Male sex hormones can be hazardous to men's health and estrogen is a fine credential for the working world, according to a Georgetown University Medical School professor.
"Now I like testosterone. Every home should have some," says Dr. Estelle R. Ramey, professor of physiology and biophysics. "But it becomes damaging as a man gets older."
Feminist, scientist, wife, mother and raconteur, Ramey's stand-up comic delivery was not lost on the National Association of Women Business Owners last week when she followed the mousse Marriott with a talk entitled, "Sex Hormones and Business Ability."
Women are biologic marvels, she said. If women exercise, don't smoke and eat right, they won't deteriorate as quickly as men. "A woman throws away her evolutionary aces if she smokes." The aces, Ramey said, are estrogen and the double-X chromosome.
Ramey's sex and money topics, "the burning issues for either gender," drew some 80 business-suited, briefcased and name-tagged NAWBO members.
Testosterone, a male steroid at one time dubbed the "take-charge hormone," was mocked. ("If it's testosterone the public wants in a president, as an endocrinologist I can't recommend a 70-year-old man in the White House. They should get a 16-year-old boy instead. It seems the only thing the public doesn't want to see in a president is estrogen.") ome of the evidence in her argument: Women live longer than men. Women have a double chance for immunity to diseases because of their two X chromosomes (roughly 70 percent of congenital anomalies are seen in boys). The high ratio of testosterone to estrogen is a disadvantage in terms of the male's cardiovascular system.
But there's hope for men, as an aspirin a day seems to counteract some of the negative effects of testosterone.
Given this data, oversimplified for laymen but easier to take that way, Ramey made her political points. She questions the "double set of bookkeeping" by which females are seen either as fragile flowers with delicate sensibilities, or as women of iron descended from pioneer mothers, rewarded with jobs only when their men die. In general, Ramey observes, "women are regarded as very attractive pinheads."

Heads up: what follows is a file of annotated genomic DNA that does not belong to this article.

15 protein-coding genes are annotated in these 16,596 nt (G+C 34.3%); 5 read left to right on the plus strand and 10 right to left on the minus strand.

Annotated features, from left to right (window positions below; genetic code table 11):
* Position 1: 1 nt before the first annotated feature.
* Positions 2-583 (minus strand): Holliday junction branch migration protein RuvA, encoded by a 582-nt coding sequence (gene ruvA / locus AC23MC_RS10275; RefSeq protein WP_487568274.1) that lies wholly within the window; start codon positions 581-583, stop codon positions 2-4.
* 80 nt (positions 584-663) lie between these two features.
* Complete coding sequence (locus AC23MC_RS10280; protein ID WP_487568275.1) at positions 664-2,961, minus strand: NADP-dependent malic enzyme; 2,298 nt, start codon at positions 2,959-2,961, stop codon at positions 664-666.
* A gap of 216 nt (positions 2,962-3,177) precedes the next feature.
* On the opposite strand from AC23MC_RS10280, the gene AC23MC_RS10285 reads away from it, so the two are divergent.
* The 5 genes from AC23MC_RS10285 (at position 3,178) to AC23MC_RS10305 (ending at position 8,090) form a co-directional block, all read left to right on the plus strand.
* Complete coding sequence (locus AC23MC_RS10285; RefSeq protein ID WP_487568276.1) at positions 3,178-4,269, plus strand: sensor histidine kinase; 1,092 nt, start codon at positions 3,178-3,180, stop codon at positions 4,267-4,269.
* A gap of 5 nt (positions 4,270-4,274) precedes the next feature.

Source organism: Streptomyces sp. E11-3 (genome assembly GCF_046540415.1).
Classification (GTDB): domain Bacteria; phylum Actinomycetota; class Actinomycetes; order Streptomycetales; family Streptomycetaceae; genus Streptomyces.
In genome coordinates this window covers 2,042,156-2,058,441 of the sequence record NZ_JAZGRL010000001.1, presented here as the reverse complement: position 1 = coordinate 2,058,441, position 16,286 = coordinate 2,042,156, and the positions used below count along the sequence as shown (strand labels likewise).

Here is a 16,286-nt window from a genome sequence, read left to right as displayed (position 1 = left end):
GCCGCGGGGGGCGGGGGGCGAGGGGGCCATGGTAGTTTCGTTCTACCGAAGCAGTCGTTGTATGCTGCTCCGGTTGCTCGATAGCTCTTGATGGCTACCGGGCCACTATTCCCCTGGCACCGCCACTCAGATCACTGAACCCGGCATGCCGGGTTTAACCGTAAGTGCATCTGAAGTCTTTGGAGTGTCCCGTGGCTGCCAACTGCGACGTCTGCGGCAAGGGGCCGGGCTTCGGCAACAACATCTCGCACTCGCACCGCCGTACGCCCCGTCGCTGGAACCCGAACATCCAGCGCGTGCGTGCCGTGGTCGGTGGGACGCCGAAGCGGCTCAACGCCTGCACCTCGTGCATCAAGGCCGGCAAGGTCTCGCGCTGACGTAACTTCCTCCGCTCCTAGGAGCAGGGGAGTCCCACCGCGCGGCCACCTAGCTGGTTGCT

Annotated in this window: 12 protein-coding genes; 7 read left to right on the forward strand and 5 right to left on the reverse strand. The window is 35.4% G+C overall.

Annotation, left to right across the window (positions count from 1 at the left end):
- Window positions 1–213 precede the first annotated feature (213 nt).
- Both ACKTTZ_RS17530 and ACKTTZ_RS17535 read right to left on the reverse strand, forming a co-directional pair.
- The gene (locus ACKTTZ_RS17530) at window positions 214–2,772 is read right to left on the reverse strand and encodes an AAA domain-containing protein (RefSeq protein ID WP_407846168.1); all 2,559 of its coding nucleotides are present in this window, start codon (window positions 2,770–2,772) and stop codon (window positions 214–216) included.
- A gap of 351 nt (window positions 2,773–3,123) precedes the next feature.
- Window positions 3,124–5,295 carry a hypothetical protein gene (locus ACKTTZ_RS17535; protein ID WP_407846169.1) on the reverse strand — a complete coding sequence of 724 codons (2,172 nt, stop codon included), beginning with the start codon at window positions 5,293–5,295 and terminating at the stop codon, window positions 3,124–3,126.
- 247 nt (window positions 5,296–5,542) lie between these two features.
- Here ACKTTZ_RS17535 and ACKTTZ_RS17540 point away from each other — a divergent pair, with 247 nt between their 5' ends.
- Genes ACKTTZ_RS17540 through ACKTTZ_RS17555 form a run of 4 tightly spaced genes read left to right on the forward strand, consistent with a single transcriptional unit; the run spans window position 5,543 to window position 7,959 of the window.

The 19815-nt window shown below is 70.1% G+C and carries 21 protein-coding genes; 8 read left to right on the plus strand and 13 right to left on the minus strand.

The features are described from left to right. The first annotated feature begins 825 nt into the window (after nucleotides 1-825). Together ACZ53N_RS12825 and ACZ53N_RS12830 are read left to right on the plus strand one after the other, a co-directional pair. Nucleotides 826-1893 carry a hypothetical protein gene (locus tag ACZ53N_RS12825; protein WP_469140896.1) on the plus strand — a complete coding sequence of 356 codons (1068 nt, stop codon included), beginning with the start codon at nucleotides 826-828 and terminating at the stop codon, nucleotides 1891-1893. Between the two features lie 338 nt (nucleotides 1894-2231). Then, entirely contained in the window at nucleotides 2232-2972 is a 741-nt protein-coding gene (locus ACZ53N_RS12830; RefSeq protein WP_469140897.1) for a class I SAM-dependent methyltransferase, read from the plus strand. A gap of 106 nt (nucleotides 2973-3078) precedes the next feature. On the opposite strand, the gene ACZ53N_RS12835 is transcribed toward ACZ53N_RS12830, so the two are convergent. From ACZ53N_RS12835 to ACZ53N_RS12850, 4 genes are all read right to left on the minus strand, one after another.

Her more specific question is, why don't scientists study the biologic strengths of women rather than the biochemical weaknesses of men?
"If you wanted to set up a successful business, you'd study business success stories, right?" Ironically, she says, to work toward solutions to the high incidence of male heart attacks, NIH chose to study 600 men (and later added seven women.)
Ramey's barbs are rooted in statistics, scientific research and personal experience with discrimination. At the University of Tennessee early in her career, she was offered a job at one-quarter the salary of her chemist-predecessor. "Then I actually worked with rats--the four-legged kind--and the females always outlived the males, particularly under conditions of stress."
Her studies of lab rats have sorted a maze of questions pertaining to stress management differences between the sexes. When turned end-over-end in a vat, for example, female lab rats lasted half again as many turns as males before they went into shock. When tested under stressful forced-swimming conditions, male rats consistently sank to the bottom of the tank while female rats would paddle around for 12 days. "The one under the most stress was me."
As for the notion that female over-achievers may suffer the same stress-related illnesses prevalent in career-climbing men, she calls the idea "wishful thinking" on the part of male chauvinists.